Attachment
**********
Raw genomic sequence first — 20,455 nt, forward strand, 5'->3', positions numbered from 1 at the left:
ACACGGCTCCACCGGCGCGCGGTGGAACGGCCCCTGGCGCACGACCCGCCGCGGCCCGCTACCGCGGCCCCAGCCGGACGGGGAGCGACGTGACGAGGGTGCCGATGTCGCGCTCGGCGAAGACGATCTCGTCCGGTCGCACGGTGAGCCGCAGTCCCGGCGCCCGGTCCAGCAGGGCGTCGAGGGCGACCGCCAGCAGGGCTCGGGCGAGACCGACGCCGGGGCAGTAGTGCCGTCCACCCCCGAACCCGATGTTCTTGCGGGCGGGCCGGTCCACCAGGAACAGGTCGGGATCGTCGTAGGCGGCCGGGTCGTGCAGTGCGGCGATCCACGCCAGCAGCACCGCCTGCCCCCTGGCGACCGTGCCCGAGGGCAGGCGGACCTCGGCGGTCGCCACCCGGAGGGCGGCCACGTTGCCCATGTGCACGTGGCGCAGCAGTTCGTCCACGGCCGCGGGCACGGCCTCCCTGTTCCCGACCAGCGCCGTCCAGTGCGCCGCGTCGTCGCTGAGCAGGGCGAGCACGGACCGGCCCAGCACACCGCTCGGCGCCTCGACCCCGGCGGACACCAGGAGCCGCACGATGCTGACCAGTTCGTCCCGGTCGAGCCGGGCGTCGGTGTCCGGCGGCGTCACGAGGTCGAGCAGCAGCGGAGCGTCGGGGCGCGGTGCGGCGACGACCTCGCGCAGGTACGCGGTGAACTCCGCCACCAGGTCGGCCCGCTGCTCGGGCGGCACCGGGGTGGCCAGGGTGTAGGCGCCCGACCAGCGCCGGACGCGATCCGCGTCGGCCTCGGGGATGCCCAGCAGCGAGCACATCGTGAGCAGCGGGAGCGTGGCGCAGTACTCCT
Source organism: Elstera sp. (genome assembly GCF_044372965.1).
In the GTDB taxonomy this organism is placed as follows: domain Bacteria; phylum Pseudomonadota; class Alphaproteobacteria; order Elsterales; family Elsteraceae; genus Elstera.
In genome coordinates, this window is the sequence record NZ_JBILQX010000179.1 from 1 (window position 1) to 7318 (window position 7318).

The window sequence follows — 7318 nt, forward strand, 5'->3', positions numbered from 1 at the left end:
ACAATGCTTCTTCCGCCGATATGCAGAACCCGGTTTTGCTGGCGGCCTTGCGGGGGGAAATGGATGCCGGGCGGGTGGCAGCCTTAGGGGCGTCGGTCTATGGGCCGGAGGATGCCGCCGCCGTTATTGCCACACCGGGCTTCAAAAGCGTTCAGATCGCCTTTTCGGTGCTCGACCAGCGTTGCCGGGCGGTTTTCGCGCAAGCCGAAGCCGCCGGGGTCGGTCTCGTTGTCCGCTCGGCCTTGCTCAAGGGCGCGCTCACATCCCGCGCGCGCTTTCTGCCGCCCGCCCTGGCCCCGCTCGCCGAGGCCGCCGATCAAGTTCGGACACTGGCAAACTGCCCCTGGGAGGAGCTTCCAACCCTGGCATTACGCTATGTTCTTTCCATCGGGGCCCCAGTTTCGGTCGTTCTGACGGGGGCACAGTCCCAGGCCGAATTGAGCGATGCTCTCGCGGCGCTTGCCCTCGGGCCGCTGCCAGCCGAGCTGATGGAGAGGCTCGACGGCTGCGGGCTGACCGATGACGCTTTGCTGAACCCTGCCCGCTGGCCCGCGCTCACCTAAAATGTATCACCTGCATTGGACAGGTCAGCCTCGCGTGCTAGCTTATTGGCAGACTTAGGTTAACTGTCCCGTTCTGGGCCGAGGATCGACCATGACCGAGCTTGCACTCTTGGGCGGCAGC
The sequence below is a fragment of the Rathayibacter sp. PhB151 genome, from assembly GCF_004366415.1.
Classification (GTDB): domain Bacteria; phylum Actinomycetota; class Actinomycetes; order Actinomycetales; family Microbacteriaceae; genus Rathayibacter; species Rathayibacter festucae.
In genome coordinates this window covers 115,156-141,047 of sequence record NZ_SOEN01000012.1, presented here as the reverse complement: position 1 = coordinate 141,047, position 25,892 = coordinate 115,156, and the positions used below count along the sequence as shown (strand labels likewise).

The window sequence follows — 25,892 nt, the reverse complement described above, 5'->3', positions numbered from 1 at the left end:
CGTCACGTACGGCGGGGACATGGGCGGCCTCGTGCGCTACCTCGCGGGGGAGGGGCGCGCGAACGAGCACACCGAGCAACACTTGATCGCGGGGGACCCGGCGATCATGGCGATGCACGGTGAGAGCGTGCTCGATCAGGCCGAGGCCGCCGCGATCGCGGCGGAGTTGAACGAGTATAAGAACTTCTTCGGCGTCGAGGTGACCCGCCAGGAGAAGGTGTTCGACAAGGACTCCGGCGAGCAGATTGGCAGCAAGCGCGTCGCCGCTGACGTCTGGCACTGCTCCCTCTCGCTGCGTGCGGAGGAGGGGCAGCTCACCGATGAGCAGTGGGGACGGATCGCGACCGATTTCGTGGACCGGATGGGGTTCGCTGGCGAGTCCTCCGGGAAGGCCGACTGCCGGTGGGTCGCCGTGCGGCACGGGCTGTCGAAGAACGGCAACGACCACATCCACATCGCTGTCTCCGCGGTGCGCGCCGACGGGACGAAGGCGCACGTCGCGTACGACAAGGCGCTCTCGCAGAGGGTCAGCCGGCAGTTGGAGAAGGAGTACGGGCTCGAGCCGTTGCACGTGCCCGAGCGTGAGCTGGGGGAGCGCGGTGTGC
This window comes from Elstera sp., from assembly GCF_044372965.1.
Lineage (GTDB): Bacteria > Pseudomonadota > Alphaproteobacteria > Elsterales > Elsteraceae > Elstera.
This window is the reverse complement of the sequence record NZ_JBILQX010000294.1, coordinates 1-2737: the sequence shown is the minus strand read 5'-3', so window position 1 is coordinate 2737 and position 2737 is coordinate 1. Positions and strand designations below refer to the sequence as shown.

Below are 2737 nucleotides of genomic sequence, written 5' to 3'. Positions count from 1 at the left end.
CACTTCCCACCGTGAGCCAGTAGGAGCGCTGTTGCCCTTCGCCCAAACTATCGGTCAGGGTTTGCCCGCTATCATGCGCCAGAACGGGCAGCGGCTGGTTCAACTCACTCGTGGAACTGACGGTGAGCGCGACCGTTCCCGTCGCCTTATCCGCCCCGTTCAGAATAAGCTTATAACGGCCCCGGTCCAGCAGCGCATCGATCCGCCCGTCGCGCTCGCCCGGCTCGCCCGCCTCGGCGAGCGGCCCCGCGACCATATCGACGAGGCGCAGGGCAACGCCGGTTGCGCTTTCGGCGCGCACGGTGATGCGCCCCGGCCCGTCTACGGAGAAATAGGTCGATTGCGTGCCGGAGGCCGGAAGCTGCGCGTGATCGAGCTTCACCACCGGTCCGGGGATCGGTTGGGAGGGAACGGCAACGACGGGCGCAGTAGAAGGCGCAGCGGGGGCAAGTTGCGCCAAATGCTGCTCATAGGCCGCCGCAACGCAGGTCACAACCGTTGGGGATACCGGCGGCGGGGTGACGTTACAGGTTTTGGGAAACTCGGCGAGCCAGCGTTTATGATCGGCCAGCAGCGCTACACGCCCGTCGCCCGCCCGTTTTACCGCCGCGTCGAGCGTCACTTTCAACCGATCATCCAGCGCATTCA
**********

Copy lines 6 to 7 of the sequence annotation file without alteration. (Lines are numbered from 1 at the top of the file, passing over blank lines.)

The window sequence follows — 7318 nt, forward strand, 5'->3', positions numbered from 1 at the left end:
ACAATGCTTCTTCCGCCGATATGCAGAACCCGGTTTTGCTGGCGGCCTTGCGGGGGGAAATGGATGCCGGGCGGGTGGCAGCCTTAGGGGCGTCGGTCTATGGGCCGGAGGATGCCGCCGCCGTTATTGCCACACCGGGCTTCAAAAGCGTTCAGATCGCCTTTTCGGTGCTCGACCAGCGTTGCCGGGCGGTTTTCGCGCAAGCCGAAGCCGCCGGGGTCGGTCTCGTTGTCCGCTCGGCCTTGCTCAAGGGCGCGCTCACATCCCGCGCGCGCTTTCTGCCGCCCGCCCTGGCCCCGCTCGCCGAGGCCGCCGATCAAGTTCGGACACTGGCAAACTGCCCCTGGGAGGAGCTTCCAACCCTGGCATTACGCTATGTTCTTTCCATCGGGGCCCCAGTTTCGGTCGTTCTGACGGGGGCACAGTCCCAGGCCGAATTGAGCGATGCTCTCGCGGCGCTTGCCCTCGGGCCGCTGCCAGCCGAGCTGATGGAGAGGCTCGACGGCTGCGGGCTGACCGATGACGCTTTGCTGAACCCTGCCCGCTGGCCCGCGCTCACCTAAAATGTATCACCTGCATTGGACAGGTCAGCCTCGCGTGCTAGCTTATTGGCAGACTTAGGTTAACTGTCCCGTTCTGGGCCGAGGATCGACCATGACCGAGCTTGCACTCTTGGGCGGCAGC